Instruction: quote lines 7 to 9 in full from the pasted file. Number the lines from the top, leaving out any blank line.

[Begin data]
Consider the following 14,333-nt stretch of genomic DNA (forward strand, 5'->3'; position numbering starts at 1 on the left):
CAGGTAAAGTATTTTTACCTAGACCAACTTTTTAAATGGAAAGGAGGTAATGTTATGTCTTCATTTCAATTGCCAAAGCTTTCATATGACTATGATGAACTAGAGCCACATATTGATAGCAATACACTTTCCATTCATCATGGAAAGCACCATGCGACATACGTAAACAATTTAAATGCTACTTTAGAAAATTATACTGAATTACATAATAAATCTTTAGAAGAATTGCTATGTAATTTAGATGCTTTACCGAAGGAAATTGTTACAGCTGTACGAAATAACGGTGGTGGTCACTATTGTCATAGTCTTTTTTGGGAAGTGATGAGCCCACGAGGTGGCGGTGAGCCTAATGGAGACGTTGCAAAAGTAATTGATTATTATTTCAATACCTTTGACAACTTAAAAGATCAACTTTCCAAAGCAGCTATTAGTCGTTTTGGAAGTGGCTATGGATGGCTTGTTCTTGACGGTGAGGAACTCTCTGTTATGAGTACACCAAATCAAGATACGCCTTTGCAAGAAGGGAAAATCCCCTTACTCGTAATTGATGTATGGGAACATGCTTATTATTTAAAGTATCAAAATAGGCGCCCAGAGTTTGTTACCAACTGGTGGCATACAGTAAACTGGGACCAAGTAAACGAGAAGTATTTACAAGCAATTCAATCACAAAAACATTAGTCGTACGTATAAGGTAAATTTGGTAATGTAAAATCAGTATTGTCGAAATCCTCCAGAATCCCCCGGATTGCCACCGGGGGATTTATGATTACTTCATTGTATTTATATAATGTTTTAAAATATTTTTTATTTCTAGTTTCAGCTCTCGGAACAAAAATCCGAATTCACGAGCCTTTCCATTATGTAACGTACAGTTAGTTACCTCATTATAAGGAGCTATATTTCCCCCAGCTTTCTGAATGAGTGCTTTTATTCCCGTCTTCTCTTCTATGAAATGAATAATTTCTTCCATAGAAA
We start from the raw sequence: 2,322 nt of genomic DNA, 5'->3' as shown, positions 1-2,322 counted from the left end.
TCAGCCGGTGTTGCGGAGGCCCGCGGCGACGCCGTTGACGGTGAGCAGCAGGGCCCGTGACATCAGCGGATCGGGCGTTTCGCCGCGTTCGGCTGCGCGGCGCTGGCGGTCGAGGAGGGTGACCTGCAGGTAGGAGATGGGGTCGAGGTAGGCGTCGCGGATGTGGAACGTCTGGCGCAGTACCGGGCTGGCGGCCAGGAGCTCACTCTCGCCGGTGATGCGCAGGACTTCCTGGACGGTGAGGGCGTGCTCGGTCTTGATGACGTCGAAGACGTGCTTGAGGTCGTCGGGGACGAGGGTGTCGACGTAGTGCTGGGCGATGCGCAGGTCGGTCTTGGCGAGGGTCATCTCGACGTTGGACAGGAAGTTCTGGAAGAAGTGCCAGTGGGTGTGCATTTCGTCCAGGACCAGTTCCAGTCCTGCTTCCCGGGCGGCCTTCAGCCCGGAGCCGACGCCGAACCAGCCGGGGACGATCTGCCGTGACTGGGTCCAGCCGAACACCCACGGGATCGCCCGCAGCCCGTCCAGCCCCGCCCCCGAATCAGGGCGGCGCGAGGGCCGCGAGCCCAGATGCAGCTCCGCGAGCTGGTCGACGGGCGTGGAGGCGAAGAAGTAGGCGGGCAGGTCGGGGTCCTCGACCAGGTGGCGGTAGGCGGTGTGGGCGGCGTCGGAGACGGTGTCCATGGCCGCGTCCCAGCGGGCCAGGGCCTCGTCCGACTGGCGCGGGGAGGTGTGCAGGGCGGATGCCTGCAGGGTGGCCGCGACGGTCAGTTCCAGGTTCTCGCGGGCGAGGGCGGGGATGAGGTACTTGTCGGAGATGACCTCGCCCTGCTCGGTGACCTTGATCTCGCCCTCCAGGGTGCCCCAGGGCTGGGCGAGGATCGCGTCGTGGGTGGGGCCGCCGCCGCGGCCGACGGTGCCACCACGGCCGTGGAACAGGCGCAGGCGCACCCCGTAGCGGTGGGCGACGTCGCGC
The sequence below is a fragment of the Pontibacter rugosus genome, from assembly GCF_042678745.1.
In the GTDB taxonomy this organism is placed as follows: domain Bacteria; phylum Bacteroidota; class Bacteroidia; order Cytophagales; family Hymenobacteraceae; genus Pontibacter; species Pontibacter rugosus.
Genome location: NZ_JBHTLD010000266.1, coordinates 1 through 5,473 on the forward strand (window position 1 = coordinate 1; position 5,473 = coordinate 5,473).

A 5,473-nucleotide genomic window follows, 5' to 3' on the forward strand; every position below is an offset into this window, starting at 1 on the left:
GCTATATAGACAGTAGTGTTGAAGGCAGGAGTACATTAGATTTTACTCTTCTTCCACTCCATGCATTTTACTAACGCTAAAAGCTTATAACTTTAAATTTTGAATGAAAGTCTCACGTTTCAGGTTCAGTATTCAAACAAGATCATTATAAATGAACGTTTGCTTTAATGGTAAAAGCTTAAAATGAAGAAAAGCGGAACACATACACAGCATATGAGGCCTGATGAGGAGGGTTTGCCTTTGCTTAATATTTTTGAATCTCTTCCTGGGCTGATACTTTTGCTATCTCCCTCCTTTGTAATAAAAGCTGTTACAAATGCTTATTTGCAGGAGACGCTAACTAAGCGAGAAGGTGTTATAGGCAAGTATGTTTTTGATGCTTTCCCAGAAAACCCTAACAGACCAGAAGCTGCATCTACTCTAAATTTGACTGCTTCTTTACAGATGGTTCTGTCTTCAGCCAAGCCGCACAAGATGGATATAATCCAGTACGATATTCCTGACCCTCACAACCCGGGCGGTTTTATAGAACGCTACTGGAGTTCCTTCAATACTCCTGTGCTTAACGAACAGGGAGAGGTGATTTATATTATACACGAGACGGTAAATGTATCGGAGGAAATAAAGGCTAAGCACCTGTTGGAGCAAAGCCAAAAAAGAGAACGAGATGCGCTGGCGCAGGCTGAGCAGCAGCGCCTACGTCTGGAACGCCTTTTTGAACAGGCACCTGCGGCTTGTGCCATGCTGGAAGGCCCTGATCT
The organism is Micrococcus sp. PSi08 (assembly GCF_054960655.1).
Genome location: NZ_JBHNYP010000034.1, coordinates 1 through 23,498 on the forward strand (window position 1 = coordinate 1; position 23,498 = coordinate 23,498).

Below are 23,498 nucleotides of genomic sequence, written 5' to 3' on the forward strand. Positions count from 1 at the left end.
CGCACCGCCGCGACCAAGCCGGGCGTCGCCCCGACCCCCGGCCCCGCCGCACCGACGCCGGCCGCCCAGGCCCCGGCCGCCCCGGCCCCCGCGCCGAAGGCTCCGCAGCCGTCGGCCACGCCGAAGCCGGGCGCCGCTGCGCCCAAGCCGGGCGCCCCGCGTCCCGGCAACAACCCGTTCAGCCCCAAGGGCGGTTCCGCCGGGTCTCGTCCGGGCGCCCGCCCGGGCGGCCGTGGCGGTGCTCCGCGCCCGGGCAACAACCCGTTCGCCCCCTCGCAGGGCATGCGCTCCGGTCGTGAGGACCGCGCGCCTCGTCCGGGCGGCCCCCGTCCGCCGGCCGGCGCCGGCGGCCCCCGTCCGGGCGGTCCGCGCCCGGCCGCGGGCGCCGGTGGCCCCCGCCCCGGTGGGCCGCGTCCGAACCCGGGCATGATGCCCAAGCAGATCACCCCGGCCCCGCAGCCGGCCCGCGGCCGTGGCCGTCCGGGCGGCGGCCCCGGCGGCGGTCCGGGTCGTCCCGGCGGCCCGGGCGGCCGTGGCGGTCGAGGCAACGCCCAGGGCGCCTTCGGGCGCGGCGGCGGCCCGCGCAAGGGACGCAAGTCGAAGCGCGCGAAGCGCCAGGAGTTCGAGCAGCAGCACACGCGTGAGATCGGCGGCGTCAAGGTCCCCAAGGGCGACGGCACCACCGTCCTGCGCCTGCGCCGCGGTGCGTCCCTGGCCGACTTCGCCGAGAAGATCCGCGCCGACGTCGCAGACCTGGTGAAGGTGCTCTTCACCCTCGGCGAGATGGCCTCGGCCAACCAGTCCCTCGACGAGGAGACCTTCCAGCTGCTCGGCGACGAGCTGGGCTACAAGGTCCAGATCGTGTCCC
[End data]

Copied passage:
Genome location: NZ_JBHTLD010000266.1, coordinates 1 through 5,473 on the forward strand (window position 1 = coordinate 1; position 5,473 = coordinate 5,473).

A 5,473-nucleotide genomic window follows, 5' to 3' on the forward strand; every position below is an offset into this window, starting at 1 on the left:
GCTATATAGACAGTAGTGTTGAAGGCAGGAGTACATTAGATTTTACTCTTCTTCCACTCCATGCATTTTACTAACGCTAAAAGCTTATAACTTTAAATTTTGAATGAAAGTCTCACGTTTCAGGTTCAGTATTCAAACAAGATCATTATAAATGAACGTTTGCTTTAATGGTAAAAGCTTAAAATGAAGAAAAGCGGAACACATACACAGCATATGAGGCCTGATGAGGAGGGTTTGCCTTTGCTTAATATTTTTGAATCTCTTCCTGGGCTGATACTTTTGCTATCTCCCTCCTTTGTAATAAAAGCTGTTACAAATGCTTATTTGCAGGAGACGCTAACTAAGCGAGAAGGTGTTATAGGCAAGTATGTTTTTGATGCTTTCCCAGAAAACCCTAACAGACCAGAAGCTGCATCTACTCTAAATTTGACTGCTTCTTTACAGATGGTTCTGTCTTCAGCCAAGCCGCACAAGATGGATATAATCCAGTACGATATTCCTGACCCTCACAACCCGGGCGGTTTTATAGAACGCTACTGGAGTTCCTTCAATACTCCTGTGCTTAACGAACAGGGAGAGGTGATTTATATTATACACGAGACGGTAAATGTATCGGAGGAAATAAAGGCTAAGCACCTGTTGGAGCAAAGCCAAAAAAGAGAACGAGATGCGCTGGCGCAGGCTGAGCAGCAGCGCCTACGTCTGGAACGCCTTTTTGAACAGGCACCTGCGGCTTGTGCCATGCTGGAAGGCCCTGATCT